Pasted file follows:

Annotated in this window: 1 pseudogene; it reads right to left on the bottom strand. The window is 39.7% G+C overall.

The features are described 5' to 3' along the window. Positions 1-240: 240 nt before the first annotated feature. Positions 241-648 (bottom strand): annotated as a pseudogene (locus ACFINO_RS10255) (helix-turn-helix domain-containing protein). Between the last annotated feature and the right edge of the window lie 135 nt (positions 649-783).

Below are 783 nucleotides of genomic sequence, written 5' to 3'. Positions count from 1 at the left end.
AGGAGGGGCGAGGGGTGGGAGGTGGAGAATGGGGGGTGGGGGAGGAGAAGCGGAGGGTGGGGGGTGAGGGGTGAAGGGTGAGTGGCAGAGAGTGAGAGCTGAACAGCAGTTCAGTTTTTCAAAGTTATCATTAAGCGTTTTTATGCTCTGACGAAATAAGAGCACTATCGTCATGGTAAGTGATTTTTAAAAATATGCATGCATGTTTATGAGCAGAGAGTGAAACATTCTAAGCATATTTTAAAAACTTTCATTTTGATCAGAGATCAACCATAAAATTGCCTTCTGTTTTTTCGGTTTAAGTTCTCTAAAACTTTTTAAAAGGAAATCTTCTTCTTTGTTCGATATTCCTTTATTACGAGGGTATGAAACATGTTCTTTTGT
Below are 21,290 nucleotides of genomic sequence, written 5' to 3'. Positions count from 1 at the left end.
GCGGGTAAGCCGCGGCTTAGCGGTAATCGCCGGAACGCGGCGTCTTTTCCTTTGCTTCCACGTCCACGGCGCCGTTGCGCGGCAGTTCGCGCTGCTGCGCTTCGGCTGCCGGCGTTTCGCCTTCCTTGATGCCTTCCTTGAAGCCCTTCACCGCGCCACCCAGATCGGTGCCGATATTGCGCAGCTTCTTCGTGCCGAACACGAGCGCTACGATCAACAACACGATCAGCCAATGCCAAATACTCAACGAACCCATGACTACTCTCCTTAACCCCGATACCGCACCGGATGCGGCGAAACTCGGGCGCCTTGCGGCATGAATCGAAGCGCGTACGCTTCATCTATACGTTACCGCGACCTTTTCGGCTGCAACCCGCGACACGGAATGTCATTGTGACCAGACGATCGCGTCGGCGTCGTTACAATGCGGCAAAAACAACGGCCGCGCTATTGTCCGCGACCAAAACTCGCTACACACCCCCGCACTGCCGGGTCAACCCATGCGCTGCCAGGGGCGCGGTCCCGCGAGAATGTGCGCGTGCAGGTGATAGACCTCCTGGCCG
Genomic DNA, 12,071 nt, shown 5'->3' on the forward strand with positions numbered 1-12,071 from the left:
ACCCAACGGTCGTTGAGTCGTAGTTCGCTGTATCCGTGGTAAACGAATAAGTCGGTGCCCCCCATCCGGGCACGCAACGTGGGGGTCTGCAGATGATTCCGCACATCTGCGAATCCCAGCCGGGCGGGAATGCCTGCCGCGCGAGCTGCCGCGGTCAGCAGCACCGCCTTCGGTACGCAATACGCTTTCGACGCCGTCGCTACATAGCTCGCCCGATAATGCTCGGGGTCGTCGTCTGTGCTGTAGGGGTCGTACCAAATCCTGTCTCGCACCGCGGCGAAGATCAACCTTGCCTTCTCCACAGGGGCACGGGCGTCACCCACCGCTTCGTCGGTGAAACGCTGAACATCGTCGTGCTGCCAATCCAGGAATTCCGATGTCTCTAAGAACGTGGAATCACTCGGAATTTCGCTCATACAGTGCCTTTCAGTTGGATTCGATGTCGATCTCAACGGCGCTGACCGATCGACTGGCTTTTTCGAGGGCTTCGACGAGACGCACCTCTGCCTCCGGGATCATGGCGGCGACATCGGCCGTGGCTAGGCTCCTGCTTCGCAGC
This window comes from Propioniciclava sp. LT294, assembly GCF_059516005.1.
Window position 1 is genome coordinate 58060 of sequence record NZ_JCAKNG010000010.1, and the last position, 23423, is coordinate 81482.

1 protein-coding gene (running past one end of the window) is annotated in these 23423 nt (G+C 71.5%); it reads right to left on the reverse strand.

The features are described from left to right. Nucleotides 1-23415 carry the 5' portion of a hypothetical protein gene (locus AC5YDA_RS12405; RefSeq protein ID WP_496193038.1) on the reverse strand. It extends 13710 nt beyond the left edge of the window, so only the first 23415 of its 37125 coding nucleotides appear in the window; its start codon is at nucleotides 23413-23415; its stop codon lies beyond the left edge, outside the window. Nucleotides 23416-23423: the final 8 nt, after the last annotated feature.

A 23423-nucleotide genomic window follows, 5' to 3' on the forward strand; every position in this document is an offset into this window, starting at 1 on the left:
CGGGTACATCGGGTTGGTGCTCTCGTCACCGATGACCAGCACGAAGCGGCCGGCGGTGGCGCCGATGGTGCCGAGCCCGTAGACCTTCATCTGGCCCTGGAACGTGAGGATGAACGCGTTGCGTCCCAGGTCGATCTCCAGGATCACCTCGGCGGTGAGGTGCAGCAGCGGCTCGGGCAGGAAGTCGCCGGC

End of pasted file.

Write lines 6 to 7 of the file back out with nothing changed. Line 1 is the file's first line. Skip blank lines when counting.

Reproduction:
GCGGGTAAGCCGCGGCTTAGCGGTAATCGCCGGAACGCGGCGTCTTTTCCTTTGCTTCCACGTCCACGGCGCCGTTGCGCGGCAGTTCGCGCTGCTGCGCTTCGGCTGCCGGCGTTTCGCCTTCCTTGATGCCTTCCTTGAAGCCCTTCACCGCGCCACCCAGATCGGTGCCGATATTGCGCAGCTTCTTCGTGCCGAACACGAGCGCTACGATCAACAACACGATCAGCCAATGCCAAATACTCAACGAACCCATGACTACTCTCCTTAACCCCGATACCGCACCGGATGCGGCGAAACTCGGGCGCCTTGCGGCATGAATCGAAGCGCGTACGCTTCATCTATACGTTACCGCGACCTTTTCGGCTGCAACCCGCGACACGGAATGTCATTGTGACCAGACGATCGCGTCGGCGTCGTTACAATGCGGCAAAAACAACGGCCGCGCTATTGTCCGCGACCAAAACTCGCTACACACCCCCGCACTGCCGGGTCAACCCATGCGCTGCCAGGGGCGCGGTCCCGCGAGAATGTGCGCGTGCAGGTGATAGACCTCCTGGCCG
Genomic DNA, 12,071 nt, shown 5'->3' on the forward strand with positions numbered 1-12,071 from the left: